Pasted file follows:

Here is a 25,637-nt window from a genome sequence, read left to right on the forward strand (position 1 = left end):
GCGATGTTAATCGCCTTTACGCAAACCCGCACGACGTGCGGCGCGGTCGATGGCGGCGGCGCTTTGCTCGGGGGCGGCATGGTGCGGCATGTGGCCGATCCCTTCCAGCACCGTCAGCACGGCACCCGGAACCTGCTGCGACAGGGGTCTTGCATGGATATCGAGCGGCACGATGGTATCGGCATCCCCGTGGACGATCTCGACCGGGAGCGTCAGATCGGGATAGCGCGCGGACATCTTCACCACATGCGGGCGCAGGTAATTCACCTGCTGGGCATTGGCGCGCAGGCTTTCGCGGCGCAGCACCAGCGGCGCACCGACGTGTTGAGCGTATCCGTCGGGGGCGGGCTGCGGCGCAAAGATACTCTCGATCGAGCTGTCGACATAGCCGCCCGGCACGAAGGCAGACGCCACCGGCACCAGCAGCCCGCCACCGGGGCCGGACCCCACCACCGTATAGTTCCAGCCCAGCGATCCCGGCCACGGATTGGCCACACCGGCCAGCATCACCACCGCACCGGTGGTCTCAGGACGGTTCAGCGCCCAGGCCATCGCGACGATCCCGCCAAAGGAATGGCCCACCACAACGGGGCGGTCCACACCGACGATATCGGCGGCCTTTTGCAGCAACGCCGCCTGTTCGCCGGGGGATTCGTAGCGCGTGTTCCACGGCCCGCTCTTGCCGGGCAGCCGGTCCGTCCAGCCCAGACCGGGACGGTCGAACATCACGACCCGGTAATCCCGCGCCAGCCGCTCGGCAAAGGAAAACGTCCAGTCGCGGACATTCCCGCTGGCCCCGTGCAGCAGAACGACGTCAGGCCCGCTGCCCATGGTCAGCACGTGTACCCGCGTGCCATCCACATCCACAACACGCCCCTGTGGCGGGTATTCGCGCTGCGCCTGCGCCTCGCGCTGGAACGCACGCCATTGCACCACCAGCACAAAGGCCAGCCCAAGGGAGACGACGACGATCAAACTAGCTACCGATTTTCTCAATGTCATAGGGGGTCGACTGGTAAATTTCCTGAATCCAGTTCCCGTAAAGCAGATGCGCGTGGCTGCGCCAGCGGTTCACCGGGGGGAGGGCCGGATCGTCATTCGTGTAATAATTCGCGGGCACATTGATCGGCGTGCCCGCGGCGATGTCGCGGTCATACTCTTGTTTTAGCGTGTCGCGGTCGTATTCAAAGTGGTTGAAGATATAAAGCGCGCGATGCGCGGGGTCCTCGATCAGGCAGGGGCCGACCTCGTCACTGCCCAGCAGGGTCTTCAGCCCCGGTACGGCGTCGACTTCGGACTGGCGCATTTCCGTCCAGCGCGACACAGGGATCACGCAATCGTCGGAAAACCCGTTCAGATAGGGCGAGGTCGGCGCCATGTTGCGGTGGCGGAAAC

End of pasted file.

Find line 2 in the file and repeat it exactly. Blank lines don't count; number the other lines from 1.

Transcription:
GCGATGTTAATCGCCTTTACGCAAACCCGCACGACGTGCGGCGCGGTCGATGGCGGCGGCGCTTTGCTCGGGGGCGGCATGGTGCGGCATGTGGCCGATCCCTTCCAGCACCGTCAGCACGGCACCCGGAACCTGCTGCGACAGGGGTCTTGCATGGATATCGAGCGGCACGATGGTATCGGCATCCCCGTGGACGATCTCGACCGGGAGCGTCAGATCGGGATAGCGCGCGGACATCTTCACCACATGCGGGCGCAGGTAATTCACCTGCTGGGCATTGGCGCGCAGGCTTTCGCGGCGCAGCACCAGCGGCGCACCGACGTGTTGAGCGTATCCGTCGGGGGCGGGCTGCGGCGCAAAGATACTCTCGATCGAGCTGTCGACATAGCCGCCCGGCACGAAGGCAGACGCCACCGGCACCAGCAGCCCGCCACCGGGGCCGGACCCCACCACCGTATAGTTCCAGCCCAGCGATCCCGGCCACGGATTGGCCACACCGGCCAGCATCACCACCGCACCGGTGGTCTCAGGACGGTTCAGCGCCCAGGCCATCGCGACGATCCCGCCAAAGGAATGGCCCACCACAACGGGGCGGTCCACACCGACGATATCGGCGGCCTTTTGCAGCAACGCCGCCTGTTCGCCGGGGGATTCGTAGCGCGTGTTCCACGGCCCGCTCTTGCCGGGCAGCCGGTCCGTCCAGCCCAGACCGGGACGGTCGAACATCACGACCCGGTAATCCCGCGCCAGCCGCTCGGCAAAGGAAAACGTCCAGTCGCGGACATTCCCGCTGGCCCCGTGCAGCAGAACGACGTCAGGCCCGCTGCCCATGGTCAGCACGTGTACCCGCGTGCCATCCACATCCACAACACGCCCCTGTGGCGGGTATTCGCGCTGCGCCTGCGCCTCGCGCTGGAACGCACGCCATTGCACCACCAGCACAAAGGCCAGCCCAAGGGAGACGACGACGATCAAACTAGCTACCGATTTTCTCAATGTCATAGGGGGTCGACTGGTAAATTTCCTGAATCCAGTTCCCGTAAAGCAGATGCGCGTGGCTGCGCCAGCGGTTCACCGGGGGGAGGGCCGGATCGTCATTCGTGTAATAATTCGCGGGCACATTGATCGGCGTGCCCGCGGCGATGTCGCGGTCATACTCTTGTTTTAGCGTGTCGCGGTCGTATTCAAAGTGGTTGAAGATATAAAGCGCGCGATGCGCGGGGTCCTCGATCAGGCAGGGGCCGACCTCGTCACTGCCCAGCAGGGTCTTCAGCCCCGGTACGGCGTCGACTTCGGACTGGCGCATTTCCGTCCAGCGCGACACAGGGATCACGCAATCGTCGGAAAACCCGTTCAGATAGGGCGAGGTCGGCGCCATGTTGCGGTGGCGGAAAC